The rite-of-passage sci-fi novel Dune is memorable years later for its intergalactic warfare and the magic of “spice”, the psychotropic silt harvested from the surface of the arid planet Arrakis. That and the 100-metre sandworms which are seen from way off as they burrow through the desert before erupting through the sand and devouring everything in sight.

It is enough to get started heading in to Denis Villeneuve’s marvel of a film that puts to rest all ideas that Frank Herbert’s books were too complex to bring to the screen. There are a few laboured explanations deemed essential by way of setting the scene but nothing that gets in the way of the story at the heart of Dune, which is the archetypal tale of a young man, Paul Atreides (Timothée Chalamet), son of the Duke of Atreides, finding his destiny as a ruler.

As the movie starts, spice has brought inestimable wealth to the oppressive Harkonnens but in a political play, the evil Emperor conspires with them and bequeaths Arrakis and its spice harvest to his rival, Duke Atreides (Oscar Isaac), who wants to rule fairly rather than exploit the native Fremen people. It’s a setup, wouldn’t you know?

There are intricacies to what follows that take some untangling, like the role of the Bene Gesserit line of witches who include the Duke’s mistress, Paul’s mother Lady Jessica (Rebecca Ferguson). She has trained Paul in the ancient arts and is his protector, giving him a birthright equal to that of his beloved father, the Duke.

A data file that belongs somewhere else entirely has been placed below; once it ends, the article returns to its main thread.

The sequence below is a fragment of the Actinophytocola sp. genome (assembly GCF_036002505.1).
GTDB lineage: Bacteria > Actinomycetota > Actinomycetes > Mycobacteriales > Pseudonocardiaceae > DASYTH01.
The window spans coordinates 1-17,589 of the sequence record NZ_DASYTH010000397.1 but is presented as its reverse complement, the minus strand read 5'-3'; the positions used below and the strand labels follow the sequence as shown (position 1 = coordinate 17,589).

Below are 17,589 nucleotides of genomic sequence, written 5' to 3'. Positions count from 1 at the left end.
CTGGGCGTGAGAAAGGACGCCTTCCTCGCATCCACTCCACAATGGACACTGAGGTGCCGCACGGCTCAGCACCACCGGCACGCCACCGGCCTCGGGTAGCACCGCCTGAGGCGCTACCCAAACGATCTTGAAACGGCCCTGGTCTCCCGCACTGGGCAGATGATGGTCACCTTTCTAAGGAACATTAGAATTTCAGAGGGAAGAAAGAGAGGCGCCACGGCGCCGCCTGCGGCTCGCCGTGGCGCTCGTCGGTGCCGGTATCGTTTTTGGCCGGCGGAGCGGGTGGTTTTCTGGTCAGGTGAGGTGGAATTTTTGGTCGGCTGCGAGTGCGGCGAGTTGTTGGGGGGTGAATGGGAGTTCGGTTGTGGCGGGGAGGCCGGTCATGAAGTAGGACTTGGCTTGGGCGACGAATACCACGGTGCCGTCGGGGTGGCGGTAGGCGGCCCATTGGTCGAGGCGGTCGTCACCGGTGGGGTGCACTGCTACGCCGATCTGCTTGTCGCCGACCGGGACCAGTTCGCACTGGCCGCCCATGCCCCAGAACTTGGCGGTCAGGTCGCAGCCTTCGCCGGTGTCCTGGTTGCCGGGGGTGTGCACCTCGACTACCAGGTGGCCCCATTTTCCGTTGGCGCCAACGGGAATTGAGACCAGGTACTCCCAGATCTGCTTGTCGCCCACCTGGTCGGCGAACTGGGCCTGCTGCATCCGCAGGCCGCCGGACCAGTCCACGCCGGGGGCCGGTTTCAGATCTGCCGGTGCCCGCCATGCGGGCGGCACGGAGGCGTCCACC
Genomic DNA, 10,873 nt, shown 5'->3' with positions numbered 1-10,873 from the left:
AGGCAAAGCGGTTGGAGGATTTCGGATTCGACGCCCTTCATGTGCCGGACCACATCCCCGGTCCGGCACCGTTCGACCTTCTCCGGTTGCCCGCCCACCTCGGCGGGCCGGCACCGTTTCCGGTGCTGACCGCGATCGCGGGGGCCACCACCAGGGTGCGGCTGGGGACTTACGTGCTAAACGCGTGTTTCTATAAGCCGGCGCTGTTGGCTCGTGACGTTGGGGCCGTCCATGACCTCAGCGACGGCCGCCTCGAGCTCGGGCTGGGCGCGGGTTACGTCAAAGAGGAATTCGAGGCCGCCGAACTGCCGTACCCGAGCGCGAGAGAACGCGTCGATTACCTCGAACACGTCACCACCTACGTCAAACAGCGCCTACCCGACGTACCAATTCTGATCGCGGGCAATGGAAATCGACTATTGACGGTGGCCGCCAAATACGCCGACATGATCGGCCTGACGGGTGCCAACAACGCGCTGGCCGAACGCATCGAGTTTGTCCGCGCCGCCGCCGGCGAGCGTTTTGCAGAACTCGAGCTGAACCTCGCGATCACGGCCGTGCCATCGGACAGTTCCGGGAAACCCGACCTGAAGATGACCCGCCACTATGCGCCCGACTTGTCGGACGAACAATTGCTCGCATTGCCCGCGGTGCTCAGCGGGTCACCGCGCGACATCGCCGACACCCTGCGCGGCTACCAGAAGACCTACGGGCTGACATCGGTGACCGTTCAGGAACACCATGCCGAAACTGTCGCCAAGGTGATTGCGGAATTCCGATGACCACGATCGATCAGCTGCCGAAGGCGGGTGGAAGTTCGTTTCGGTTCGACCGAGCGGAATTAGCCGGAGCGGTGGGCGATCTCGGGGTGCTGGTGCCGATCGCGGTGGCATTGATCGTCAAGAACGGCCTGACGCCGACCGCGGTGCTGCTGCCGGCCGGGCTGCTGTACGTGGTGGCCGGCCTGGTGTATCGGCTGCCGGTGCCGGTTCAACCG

Three generations of actors fill the screen, from Charlotte Rampling as the Reverend Mother called in to assess Paul’s potential as the man of their prophesies, to contemporary stars Isaac and Ferguson, and most excitingly the new bloods, Chalamet and Zendaya as Chani, the blue-eyed Fremen girl in his dreams. The choice of Chalamet may have been questioned but his charisma and existential beauty bring all the reluctant destiny you need.

Filmed in Jordan, Hungary, Abu Dhabi and Norway, Dune looks breathtaking with giant red sunsets above the shifting sands where you can almost smell cinnamon in the air, and one gorgeously staged interior sequence in which Paul deflects an attack from an assassin insect. Protective shields bring vibrato to fight routines that are enormous fun and the Atreides take to the skies in clanky old choppers with multiple blades that soar like dragonflies.

The sacred prophesies and visions elevate the plot above the messiness of some of the narrative and Villeneuve has simplified things by focusing on the first part of Herbert’s story. There is a deep sense of myth-making and commitment to beauty that sets this apart from its Marvel rivals and Dune deserves to be appreciated for it. And this is just Part One; another is on the way.

Dune opens in cinemas on December 2.

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This article is supported by the Judith Neilson Institute for Journalism and Ideas.